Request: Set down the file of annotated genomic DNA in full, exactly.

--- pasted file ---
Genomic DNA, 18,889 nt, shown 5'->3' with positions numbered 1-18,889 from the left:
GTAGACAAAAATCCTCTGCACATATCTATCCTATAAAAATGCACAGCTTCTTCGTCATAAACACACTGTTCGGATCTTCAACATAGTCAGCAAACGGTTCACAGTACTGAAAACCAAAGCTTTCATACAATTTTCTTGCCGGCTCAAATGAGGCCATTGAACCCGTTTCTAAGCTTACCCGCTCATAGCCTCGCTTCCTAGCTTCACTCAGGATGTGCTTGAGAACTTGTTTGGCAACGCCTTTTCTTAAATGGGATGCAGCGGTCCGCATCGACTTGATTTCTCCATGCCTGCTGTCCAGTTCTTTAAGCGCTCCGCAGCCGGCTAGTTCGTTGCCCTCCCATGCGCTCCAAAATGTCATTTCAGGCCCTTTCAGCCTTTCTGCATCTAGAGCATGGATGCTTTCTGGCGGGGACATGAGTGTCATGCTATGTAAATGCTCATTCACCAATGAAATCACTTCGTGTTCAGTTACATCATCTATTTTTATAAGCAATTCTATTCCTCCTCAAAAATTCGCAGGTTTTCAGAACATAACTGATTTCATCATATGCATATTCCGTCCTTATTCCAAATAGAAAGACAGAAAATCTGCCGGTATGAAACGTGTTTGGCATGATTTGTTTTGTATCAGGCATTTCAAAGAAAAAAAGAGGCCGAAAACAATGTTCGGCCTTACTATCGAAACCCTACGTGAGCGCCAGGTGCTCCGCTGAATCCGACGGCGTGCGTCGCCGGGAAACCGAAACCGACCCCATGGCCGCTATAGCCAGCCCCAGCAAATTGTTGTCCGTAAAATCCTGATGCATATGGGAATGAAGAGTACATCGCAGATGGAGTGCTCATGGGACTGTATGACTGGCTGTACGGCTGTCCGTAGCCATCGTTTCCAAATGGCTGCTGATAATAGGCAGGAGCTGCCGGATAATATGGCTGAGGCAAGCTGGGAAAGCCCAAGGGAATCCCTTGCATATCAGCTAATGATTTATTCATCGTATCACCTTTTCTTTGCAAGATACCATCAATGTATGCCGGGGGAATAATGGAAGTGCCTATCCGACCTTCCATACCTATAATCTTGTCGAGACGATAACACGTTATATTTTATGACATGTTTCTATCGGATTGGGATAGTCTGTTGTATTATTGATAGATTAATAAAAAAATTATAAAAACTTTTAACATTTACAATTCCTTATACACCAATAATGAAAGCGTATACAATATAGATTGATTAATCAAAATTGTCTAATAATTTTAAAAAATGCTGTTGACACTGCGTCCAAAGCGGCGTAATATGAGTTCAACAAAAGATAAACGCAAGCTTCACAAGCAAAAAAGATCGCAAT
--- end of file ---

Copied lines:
Genomic DNA, 18,889 nt, shown 5'->3' with positions numbered 1-18,889 from the left:
GTAGACAAAAATCCTCTGCACATATCTATCCTATAAAAATGCACAGCTTCTTCGTCATAAACACACTGTTCGGATCTTCAACATAGTCAGCAAACGGTTCACAGTACTGAAAACCAAAGCTTTCATACAATTTTCTTGCCGGCTCAAATGAGGCCATTGAACCCGTTTCTAAGCTTACCCGCTCATAGCCTCGCTTCCTAGCTTCACTCAGGATGTGCTTGAGAACTTGTTTGGCAACGCCTTTTCTTAAATGGGATGCAGCGGTCCGCATCGACTTGATTTCTCCATGCCTGCTGTCCAGTTCTTTAAGCGCTCCGCAGCCGGCTAGTTCGTTGCCCTCCCATGCGCTCCAAAATGTCATTTCAGGCCCTTTCAGCCTTTCTGCATCTAGAGCATGGATGCTTTCTGGCGGGGACATGAGTGTCATGCTATGTAAATGCTCATTCACCAATGAAATCACTTCGTGTTCAGTTACATCATCTATTTTTATAAGCAATTCTATTCCTCCTCAAAAATTCGCAGGTTTTCAGAACATAACTGATTTCATCATATGCATATTCCGTCCTTATTCCAAATAGAAAGACAGAAAATCTGCCGGTATGAAACGTGTTTGGCATGATTTGTTTTGTATCAGGCATTTCAAAGAAAAAAAGAGGCCGAAAACAATGTTCGGCCTTACTATCGAAACCCTACGTGAGCGCCAGGTGCTCCGCTGAATCCGACGGCGTGCGTCGCCGGGAAACCGAAACCGACCCCATGGCCGCTATAGCCAGCCCCAGCAAATTGTTGTCCGTAAAATCCTGATGCATATGGGAATGAAGAGTACATCGCAGATGGAGTGCTCATGGGACTGTATGACTGGCTGTACGGCTGTCCGTAGCCATCGTTTCCAAATGGCTGCTGATAATAGGCAGGAGCTGCCGGATAATATGGCTGAGGCAAGCTGGGAAAGCCCAAGGGAATCCCTTGCATATCAGCTAATGATTTATTCATCGTATCACCTTTTCTTTGCAAGATACCATCAATGTATGCCGGGGGAATAATGGAAGTGCCTATCCGACCTTCCATACCTATAATCTTGTCGAGACGATAACACGTTATATTTTATGACATGTTTCTATCGGATTGGGATAGTCTGTTGTATTATTGATAGATTAATAAAAAAATTATAAAAACTTTTAACATTTACAATTCCTTATACACCAATAATGAAAGCGTATACAATATAGATTGATTAATCAAAATTGTCTAATAATTTTAAAAAATGCTGTTGACACTGCGTCCAAAGCGGCGTAATATGAGTTCAACAAAAGATAAACGCAAGCTTCACAAGCAAAAAAGATCGCAAT